When pastel artist Beverly Olin was young, she liked to draw and sketch. However, by the time she was in college, she knew she would wed Lutheran minister Carl Olin, and felt that she might need to be of some financial assistance but desired to contribute to society on her own. As a result, she was one of the first students to graduate in the new major field of special education.
In teaching, Olin discovered that drawing, sketching and clay sculpture brought out creative abilities in her learning-disabled children. The teacher had always liked working with her hands, so finding that head and hand control was a bonus and worked so well with her students. Little did she realize that this experience would set her up for a difficult, yet highly rewarding, time in her later life.
When the Olins retired to Fairfield Glade, they were still reasonably young. As it happened, a missionary friend suggested that the Church School in Madagascar would be a perfect fit for a couple of their experience. Olin taught English in the high school and loved her pupils from Madagascar, who were so poor yet so anxious to learn. The native people had their own arts and crafts, so the pastel artist found that cultures can meet through creativity. However, there were no pastels, crayons, notebook paper or much of anything in the island school.
Olin said she taught with a crumbling chalkboard in an ancient building. Her students all thought she was rich. They wanted to know how she lived. Perhaps by village standards, their home in the U.S. would have been a palace. Madagascar provided the following elegant accommodations… no electricity, running water, yes, but unfortunately, the village was located on top of a hot spring, so, of course, all the water was hot as well. The windows of their cottage were broken, but the place was so hot that window breeze was the coolest reliable air.
Pigs and chickens roamed the streets, feeding themselves. The chickens laid eggs, wherever, so Beverly always broke an egg individually, since she never knew how fresh or rotten the egg might be. Pigs ate garbage, so the Olins avoided pork. The couple ate a great deal of rice and canned vegetable soup.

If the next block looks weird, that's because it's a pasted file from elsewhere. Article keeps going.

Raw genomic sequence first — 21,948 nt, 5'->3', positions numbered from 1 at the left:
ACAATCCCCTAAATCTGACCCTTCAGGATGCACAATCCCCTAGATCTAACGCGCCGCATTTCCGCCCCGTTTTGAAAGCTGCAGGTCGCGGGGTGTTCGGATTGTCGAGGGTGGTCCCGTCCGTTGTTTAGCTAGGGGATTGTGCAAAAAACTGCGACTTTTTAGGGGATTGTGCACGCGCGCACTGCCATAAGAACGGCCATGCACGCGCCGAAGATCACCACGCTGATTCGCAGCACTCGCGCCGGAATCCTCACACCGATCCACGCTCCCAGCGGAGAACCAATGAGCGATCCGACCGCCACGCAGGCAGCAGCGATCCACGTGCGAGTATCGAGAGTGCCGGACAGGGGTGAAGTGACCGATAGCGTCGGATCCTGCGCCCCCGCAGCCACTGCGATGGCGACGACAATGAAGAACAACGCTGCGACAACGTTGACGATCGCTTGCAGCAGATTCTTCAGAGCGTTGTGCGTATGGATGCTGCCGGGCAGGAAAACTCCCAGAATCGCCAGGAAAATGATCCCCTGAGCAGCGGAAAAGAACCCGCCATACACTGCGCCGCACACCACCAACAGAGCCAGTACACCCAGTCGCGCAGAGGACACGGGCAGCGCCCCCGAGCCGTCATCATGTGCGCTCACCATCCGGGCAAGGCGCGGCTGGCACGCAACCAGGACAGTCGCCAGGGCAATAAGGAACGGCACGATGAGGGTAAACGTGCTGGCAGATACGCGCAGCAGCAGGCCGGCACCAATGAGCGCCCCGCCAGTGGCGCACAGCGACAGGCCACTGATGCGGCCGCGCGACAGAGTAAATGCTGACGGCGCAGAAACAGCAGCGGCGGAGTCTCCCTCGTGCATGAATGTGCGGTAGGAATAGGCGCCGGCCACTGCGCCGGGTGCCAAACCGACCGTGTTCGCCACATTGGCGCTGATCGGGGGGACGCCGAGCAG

In spite of primitive living conditions, the artist found that spiritually, the experience was rewarding. Eager students, plus kind and friendly people, more than made up for inconvenience.
Olin had time to draw and paint the village women and children and to work on their portraits. The artist is fond of faces, all kinds of faces. She had taken her first pastel class by accident. The Olins had moved to Fairfield Glade in 1996, and she wanted to take some classes. All the classes were full except for pastel painting. “What’s that?” she wondered, “I’ll take the class — I might like it.” Beverly Olin’s career as a pastel painter came into being. By 1998, when the Olins went to Madagascar, she had already become proficient in the medium. Six months later, she returned and brought many sketches, drawings, and paintings from her missionary experience.
Although her present pieces at the Plateau Creative Arts Center in Fairfield Glade are mainly landscapes, she is very active in both the Art Guild and in the Lutheran Church. The artist has exhibited many of her pastels in Cumberland County. Olin is a past president of the Art Guild who loves people and portraits. She organized the life drawing class at the Plateau Creative Arts Center.
Olin delights in pastels and states, “They are direct, the colors are bright and striking, and I like my hands holding the pastel as I draw figures and faces.”